Responding to his provocative comments, Dutch foreign minister Maxime Verhagen has accused Wilders of damaging the Netherlands’ reputation abroad by spreading hatred and fear, Dutch News reports. Verhagen referred to Wilders’ press conference, saying “being free to give offence does not mean that it is wise to give offence… Everyone has the responsibility to show respect for the rights and reputations of others…”.
Geert Wilders’ website features a full-text transcription of his speech at the House of Lords, where he recently presented his film, Fitna.
A court in Amsterdam ruled on Wednesday that Geert Wilders’ trial on hate crime charges will proceed as scheduled on January 20.
Earlier this week, the public prosecution service announced the expansion of charges against Wilders. Initially charged for religious insult and anti-Muslim hatred evidenced in his online movie Fitna and his public statements, Wilders now faces additional charges of inciting hatred against Muslims, Moroccans, and non-Western immigrants following his claim that Moroccan youths are violent and calling for Holland’s borders to be closed to all non-western immigrants, Volkskrant reported.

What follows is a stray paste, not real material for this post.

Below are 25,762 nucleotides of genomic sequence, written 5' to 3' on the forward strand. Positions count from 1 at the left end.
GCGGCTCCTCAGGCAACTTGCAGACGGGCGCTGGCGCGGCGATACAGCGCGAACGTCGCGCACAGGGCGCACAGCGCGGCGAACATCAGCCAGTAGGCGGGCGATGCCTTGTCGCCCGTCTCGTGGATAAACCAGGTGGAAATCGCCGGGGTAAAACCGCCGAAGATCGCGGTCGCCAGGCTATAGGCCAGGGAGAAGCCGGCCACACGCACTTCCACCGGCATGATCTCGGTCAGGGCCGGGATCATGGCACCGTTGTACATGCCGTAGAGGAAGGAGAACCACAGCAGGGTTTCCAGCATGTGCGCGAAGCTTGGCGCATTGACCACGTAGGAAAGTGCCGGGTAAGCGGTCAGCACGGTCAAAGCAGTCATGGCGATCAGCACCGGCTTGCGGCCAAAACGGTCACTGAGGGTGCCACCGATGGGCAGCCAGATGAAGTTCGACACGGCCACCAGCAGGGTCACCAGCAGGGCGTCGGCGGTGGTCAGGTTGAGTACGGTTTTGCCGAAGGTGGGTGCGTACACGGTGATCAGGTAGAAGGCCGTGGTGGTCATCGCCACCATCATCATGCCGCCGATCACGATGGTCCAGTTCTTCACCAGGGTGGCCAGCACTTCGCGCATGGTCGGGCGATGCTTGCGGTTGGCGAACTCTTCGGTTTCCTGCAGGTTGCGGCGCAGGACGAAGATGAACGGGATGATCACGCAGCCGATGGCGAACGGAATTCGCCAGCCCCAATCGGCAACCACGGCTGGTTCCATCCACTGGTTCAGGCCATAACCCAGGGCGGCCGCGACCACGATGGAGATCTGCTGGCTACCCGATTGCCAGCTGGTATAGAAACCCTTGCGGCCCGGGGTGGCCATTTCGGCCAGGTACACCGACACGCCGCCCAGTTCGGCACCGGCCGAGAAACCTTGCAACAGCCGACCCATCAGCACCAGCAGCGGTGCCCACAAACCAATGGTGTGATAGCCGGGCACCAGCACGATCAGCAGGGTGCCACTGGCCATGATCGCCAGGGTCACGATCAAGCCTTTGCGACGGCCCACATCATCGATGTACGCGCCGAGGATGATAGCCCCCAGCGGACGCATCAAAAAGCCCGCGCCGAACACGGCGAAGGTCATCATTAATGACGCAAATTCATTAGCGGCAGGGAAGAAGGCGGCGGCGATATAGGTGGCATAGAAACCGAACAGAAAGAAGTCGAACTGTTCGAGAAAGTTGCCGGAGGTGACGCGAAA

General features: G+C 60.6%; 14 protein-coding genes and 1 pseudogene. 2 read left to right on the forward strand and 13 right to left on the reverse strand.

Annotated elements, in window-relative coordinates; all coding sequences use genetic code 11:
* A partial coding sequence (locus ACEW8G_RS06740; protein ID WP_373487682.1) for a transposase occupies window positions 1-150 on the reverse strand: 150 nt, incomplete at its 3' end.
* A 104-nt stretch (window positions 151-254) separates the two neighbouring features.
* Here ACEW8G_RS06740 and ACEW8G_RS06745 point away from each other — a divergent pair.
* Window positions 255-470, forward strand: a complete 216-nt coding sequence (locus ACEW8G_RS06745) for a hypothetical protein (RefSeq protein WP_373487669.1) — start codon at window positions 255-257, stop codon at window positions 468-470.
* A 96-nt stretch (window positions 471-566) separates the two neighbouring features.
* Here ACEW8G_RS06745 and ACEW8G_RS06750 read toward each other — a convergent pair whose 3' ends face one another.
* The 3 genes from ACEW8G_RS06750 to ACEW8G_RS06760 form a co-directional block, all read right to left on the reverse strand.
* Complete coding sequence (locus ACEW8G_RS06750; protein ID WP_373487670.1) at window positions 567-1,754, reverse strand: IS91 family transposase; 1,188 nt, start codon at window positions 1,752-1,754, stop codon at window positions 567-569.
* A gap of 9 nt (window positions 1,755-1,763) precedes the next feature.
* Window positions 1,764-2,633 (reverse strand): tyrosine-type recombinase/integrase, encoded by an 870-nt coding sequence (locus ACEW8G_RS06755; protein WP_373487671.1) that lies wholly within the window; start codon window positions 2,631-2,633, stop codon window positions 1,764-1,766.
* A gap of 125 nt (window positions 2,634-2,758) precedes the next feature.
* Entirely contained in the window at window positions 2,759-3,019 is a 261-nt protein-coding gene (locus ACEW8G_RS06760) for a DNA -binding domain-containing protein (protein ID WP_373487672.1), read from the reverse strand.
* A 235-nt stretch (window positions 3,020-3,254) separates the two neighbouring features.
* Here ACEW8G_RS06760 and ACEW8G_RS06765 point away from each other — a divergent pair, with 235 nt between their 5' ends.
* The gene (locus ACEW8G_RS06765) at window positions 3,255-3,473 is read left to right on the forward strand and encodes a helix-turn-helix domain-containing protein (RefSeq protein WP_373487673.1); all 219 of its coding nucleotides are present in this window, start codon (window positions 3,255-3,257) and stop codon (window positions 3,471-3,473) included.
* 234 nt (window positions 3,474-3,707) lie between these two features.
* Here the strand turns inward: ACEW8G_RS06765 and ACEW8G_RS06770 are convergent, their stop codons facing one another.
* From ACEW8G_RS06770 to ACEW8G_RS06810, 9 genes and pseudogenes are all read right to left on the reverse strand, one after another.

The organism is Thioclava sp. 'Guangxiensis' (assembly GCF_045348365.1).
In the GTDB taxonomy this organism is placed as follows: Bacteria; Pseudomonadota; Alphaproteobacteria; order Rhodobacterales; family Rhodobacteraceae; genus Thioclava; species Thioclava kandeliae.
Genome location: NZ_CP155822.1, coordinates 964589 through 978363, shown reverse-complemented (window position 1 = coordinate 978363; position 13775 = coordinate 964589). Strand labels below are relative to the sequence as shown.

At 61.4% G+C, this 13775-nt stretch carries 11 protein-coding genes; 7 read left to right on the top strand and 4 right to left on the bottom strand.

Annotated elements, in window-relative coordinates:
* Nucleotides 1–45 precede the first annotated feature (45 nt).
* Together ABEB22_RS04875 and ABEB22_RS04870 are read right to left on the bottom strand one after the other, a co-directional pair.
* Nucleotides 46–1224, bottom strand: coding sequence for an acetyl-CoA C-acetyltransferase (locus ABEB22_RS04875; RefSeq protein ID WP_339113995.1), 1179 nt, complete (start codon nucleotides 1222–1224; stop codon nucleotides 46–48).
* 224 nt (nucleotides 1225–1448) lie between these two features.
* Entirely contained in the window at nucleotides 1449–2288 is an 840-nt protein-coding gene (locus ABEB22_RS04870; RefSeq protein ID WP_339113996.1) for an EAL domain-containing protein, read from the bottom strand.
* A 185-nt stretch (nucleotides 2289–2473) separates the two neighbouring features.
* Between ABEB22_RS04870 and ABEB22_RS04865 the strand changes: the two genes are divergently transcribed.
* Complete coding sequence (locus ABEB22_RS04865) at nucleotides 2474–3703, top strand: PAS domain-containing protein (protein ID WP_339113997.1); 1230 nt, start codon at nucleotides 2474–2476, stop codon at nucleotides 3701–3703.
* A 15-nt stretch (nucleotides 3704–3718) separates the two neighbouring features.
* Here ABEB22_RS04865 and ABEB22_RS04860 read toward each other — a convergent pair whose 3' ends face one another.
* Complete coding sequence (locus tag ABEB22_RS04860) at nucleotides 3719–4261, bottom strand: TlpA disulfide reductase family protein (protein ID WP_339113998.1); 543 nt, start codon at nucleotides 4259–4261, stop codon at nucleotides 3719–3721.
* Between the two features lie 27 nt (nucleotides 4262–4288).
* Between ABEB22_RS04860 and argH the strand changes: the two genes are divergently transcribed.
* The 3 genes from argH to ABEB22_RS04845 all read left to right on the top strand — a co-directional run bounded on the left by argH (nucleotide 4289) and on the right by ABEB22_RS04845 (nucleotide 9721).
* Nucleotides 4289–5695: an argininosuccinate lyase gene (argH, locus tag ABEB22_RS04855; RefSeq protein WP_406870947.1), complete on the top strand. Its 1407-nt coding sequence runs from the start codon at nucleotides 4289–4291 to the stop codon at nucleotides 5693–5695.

Following the expansion of charges, Wilders and his lawyer Bram Moskowicz attempted to appeal the court date. On Wednesday the court ruled Wilders’ appeal inadmissible, saying the defense had not produced any new facts or evidence.
According to AFP, Wilders faces up to one year in jail if convicted.
The Danish director Susanne Bier is now shooting a new movie in Kenya, titled Hævnen (The Revenge). The movie primarily takes place in Denmark and depicts a young boy’s problematic relationship with his father, who works in a refugee camp as a doctor.
Part of the story touches on the war in Sudan’s Darfur region. The movie tracks refugees from camps in Sudan to their new lives in a small Denmark town.
Bier says the movie has nothing to do with Islam.
But the Sudanese government has released a statement saying Bier’s movie aims to represent “non-existing conditions in Darfur”, and that the movie is being made in the same spirit as the Islamophobic Dutch film Fitna, as well as the Danish Muhammad-cartoons.